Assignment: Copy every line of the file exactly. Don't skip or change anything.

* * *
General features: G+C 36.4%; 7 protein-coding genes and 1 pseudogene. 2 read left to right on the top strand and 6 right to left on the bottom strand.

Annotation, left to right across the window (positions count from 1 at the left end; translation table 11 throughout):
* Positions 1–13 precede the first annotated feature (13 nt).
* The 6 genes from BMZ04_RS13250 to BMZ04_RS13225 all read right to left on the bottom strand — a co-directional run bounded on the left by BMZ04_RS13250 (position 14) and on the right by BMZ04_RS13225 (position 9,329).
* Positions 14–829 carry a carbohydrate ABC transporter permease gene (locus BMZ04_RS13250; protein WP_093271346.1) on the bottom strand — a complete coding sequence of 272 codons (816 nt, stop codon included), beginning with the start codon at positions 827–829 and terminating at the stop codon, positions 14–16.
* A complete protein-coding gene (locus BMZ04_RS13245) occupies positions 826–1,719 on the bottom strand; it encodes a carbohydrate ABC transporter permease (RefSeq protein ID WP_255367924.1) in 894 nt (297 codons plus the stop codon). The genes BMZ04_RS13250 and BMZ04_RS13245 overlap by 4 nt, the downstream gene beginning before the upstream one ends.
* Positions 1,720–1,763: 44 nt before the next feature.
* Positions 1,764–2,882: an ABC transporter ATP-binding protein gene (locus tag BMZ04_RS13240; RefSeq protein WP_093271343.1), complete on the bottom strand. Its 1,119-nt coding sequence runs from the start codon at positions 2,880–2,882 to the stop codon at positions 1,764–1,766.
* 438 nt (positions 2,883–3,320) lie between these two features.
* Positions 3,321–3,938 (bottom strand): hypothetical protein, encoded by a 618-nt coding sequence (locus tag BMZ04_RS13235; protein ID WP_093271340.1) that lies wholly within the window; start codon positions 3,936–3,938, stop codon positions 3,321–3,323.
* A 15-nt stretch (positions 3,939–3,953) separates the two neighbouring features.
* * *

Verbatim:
General features: G+C 36.4%; 7 protein-coding genes and 1 pseudogene. 2 read left to right on the top strand and 6 right to left on the bottom strand.

Annotation, left to right across the window (positions count from 1 at the left end; translation table 11 throughout):
* Positions 1–13 precede the first annotated feature (13 nt).
* The 6 genes from BMZ04_RS13250 to BMZ04_RS13225 all read right to left on the bottom strand — a co-directional run bounded on the left by BMZ04_RS13250 (position 14) and on the right by BMZ04_RS13225 (position 9,329).
* Positions 14–829 carry a carbohydrate ABC transporter permease gene (locus BMZ04_RS13250; protein WP_093271346.1) on the bottom strand — a complete coding sequence of 272 codons (816 nt, stop codon included), beginning with the start codon at positions 827–829 and terminating at the stop codon, positions 14–16.
* A complete protein-coding gene (locus BMZ04_RS13245) occupies positions 826–1,719 on the bottom strand; it encodes a carbohydrate ABC transporter permease (RefSeq protein ID WP_255367924.1) in 894 nt (297 codons plus the stop codon). The genes BMZ04_RS13250 and BMZ04_RS13245 overlap by 4 nt, the downstream gene beginning before the upstream one ends.
* Positions 1,720–1,763: 44 nt before the next feature.
* Positions 1,764–2,882: an ABC transporter ATP-binding protein gene (locus tag BMZ04_RS13240; RefSeq protein WP_093271343.1), complete on the bottom strand. Its 1,119-nt coding sequence runs from the start codon at positions 2,880–2,882 to the stop codon at positions 1,764–1,766.
* 438 nt (positions 2,883–3,320) lie between these two features.
* Positions 3,321–3,938 (bottom strand): hypothetical protein, encoded by a 618-nt coding sequence (locus tag BMZ04_RS13235; protein ID WP_093271340.1) that lies wholly within the window; start codon positions 3,936–3,938, stop codon positions 3,321–3,323.
* A 15-nt stretch (positions 3,939–3,953) separates the two neighbouring features.